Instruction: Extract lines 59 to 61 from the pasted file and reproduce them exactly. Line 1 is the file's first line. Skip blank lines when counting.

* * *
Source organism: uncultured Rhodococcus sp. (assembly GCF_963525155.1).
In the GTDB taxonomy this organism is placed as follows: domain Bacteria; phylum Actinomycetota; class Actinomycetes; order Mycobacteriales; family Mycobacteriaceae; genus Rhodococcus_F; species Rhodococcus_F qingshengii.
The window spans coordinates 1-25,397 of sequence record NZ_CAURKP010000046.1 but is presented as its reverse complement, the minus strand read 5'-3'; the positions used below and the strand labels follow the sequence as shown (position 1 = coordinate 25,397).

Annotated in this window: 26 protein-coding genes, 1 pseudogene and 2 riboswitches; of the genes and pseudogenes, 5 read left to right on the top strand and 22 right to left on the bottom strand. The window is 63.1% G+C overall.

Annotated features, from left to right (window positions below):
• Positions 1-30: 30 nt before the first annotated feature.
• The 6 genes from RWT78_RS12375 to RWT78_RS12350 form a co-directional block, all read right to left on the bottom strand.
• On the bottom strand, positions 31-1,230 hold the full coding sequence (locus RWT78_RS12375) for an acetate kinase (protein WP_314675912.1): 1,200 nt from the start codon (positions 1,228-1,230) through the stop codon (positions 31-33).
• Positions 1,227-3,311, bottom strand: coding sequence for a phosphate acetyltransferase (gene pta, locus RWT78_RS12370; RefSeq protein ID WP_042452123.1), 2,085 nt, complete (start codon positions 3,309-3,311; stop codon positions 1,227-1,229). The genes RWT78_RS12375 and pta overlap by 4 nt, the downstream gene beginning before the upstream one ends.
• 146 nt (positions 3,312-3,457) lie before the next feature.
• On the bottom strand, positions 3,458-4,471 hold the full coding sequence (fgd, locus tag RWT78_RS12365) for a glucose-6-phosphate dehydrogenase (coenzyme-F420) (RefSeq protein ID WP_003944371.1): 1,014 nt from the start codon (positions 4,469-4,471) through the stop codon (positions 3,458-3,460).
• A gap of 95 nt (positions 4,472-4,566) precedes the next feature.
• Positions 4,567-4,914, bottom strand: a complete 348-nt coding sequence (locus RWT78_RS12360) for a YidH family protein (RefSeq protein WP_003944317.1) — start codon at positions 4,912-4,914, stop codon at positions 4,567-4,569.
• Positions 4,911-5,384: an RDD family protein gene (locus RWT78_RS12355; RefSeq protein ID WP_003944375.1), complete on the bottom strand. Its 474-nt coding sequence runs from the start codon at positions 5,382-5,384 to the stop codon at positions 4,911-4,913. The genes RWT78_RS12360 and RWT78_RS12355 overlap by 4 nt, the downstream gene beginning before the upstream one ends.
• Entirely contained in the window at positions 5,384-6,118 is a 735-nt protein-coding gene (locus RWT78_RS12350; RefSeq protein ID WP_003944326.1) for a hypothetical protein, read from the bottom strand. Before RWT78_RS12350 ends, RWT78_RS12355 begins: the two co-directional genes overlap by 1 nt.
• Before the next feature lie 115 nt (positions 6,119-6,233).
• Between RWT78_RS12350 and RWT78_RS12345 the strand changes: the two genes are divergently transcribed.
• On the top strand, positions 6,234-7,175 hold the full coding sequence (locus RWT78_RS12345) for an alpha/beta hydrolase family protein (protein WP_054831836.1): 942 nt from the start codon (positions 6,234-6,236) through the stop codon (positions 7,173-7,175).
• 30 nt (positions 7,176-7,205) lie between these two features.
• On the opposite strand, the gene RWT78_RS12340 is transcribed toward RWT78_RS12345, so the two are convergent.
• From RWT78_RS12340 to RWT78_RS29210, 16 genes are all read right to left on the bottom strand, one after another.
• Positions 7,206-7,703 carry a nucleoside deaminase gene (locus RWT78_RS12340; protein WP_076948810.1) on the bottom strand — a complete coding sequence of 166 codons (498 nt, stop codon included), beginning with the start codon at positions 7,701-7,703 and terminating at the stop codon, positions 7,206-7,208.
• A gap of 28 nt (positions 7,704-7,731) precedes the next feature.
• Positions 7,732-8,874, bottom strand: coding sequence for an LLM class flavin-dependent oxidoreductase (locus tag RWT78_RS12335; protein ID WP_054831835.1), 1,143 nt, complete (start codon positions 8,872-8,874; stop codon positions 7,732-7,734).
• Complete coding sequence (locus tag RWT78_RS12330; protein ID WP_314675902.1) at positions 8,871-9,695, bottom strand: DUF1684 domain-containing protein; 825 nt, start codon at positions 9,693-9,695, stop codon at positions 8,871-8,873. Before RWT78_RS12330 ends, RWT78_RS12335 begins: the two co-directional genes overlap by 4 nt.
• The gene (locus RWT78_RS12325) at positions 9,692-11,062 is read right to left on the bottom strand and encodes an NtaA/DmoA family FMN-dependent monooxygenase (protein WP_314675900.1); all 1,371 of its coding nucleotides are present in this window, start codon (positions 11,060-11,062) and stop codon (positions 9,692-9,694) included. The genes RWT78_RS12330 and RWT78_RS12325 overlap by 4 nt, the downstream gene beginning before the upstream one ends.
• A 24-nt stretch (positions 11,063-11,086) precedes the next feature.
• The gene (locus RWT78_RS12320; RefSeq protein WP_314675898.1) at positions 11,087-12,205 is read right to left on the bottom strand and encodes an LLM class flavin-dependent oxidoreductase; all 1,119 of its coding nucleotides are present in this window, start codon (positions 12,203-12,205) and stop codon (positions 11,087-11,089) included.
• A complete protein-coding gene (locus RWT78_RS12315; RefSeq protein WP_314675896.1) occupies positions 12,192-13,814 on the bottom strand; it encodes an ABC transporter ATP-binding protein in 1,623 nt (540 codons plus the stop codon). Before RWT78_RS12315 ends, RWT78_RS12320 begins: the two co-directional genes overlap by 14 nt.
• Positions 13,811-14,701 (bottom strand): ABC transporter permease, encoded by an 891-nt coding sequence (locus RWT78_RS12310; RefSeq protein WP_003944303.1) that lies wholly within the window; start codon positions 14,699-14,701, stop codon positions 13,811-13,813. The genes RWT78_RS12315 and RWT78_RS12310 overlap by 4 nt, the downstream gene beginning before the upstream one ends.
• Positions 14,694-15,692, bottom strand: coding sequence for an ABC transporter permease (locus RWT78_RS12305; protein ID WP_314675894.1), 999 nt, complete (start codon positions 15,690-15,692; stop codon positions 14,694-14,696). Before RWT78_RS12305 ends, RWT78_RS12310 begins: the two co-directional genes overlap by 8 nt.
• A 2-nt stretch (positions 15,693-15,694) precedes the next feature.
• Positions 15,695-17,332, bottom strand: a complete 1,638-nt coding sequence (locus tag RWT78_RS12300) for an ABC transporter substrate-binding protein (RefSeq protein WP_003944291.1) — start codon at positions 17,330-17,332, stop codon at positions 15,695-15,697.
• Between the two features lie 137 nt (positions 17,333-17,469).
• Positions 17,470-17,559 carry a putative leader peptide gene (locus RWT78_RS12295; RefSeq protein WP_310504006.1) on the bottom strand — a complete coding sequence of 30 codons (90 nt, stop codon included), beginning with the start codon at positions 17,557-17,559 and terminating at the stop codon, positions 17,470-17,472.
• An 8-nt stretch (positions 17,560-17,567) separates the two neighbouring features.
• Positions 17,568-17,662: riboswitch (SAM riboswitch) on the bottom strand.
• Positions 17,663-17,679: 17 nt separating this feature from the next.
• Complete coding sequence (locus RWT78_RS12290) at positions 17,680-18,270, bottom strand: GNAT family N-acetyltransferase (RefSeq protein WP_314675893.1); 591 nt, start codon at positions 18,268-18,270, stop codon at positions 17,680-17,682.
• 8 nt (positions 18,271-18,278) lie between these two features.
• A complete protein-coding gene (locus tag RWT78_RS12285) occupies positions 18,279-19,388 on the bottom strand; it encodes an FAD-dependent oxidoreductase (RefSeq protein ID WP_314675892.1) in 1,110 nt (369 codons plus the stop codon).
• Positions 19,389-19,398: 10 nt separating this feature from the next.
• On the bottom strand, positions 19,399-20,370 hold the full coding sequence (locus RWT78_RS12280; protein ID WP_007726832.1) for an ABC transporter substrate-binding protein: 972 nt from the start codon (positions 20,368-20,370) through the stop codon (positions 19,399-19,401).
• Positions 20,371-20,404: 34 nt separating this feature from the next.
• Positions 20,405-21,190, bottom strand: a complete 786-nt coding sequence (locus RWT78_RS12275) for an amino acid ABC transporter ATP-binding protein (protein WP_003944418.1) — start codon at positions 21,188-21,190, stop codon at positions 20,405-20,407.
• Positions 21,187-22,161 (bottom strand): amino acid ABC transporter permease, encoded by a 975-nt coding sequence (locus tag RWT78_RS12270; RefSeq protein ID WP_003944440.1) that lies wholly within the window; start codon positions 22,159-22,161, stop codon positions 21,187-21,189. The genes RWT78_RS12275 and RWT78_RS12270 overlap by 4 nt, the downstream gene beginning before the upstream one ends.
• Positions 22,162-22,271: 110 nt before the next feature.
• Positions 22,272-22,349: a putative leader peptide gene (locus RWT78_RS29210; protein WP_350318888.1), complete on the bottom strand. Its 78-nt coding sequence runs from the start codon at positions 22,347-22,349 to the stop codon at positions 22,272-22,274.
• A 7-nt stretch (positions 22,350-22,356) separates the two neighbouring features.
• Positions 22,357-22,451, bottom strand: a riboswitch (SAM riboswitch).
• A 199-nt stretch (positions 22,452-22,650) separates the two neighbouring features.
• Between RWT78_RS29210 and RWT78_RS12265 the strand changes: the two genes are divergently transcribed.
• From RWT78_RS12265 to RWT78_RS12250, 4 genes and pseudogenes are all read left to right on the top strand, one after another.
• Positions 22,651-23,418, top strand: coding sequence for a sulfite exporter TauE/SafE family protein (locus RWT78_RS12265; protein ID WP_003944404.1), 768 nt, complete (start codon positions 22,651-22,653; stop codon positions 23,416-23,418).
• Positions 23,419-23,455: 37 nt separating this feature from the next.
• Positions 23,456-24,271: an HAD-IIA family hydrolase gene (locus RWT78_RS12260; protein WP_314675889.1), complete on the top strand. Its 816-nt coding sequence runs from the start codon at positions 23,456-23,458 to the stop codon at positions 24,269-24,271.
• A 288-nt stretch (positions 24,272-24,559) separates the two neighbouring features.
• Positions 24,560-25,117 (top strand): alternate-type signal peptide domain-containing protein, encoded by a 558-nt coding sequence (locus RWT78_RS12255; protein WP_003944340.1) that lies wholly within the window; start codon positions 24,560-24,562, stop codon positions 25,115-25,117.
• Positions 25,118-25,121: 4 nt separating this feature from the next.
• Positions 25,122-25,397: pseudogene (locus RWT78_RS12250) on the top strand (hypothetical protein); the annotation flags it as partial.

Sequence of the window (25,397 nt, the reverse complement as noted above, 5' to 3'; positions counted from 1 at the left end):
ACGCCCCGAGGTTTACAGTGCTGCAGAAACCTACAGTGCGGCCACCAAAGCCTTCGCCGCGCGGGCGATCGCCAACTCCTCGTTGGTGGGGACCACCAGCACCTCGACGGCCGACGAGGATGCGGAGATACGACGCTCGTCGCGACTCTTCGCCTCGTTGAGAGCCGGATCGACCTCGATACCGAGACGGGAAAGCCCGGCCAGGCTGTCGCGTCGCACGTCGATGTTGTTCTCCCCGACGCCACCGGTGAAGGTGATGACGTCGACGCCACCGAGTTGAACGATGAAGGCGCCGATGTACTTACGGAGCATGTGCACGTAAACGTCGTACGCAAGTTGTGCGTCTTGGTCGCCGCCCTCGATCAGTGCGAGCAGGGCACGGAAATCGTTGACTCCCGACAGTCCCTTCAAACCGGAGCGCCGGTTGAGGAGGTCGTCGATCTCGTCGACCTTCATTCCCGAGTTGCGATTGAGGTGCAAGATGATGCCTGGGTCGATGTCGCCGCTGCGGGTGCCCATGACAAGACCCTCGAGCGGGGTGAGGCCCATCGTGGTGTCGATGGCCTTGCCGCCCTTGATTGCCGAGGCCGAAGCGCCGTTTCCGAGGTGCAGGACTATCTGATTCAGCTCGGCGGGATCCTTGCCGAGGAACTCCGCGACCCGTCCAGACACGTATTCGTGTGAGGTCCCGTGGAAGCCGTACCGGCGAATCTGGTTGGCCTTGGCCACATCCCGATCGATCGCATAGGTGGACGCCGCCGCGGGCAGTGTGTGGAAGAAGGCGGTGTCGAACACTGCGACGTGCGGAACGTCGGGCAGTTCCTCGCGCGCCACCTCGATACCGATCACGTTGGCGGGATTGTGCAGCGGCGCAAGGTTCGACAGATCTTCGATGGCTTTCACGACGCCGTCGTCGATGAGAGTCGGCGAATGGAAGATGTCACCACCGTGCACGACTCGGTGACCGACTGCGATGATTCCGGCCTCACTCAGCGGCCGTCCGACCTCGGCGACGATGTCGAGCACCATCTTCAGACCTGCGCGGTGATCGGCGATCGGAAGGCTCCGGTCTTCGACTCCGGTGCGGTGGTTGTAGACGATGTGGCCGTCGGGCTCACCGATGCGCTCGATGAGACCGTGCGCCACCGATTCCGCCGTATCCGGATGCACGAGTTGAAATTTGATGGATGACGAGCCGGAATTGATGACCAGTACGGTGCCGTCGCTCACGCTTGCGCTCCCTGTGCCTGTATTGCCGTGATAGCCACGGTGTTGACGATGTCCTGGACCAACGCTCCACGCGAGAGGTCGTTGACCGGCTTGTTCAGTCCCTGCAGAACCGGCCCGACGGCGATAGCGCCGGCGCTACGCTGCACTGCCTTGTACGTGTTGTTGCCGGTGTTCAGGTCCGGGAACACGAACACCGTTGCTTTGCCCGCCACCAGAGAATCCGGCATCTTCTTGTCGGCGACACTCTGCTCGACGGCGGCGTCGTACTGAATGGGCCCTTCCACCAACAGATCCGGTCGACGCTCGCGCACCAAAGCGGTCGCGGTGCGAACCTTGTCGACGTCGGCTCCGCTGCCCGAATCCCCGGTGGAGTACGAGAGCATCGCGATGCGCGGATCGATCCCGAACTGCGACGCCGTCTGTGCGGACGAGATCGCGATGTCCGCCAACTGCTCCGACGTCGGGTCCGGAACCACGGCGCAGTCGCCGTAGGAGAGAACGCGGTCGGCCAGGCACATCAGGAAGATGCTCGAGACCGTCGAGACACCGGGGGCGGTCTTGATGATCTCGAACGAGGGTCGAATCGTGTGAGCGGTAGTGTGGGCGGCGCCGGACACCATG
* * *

• Positions 25,118-25,121: 4 nt separating this feature from the next.
• Positions 25,122-25,397: pseudogene (locus RWT78_RS12250) on the top strand (hypothetical protein); the annotation flags it as partial.

Sequence of the window (25,397 nt, the reverse complement as noted above, 5' to 3'; positions counted from 1 at the left end):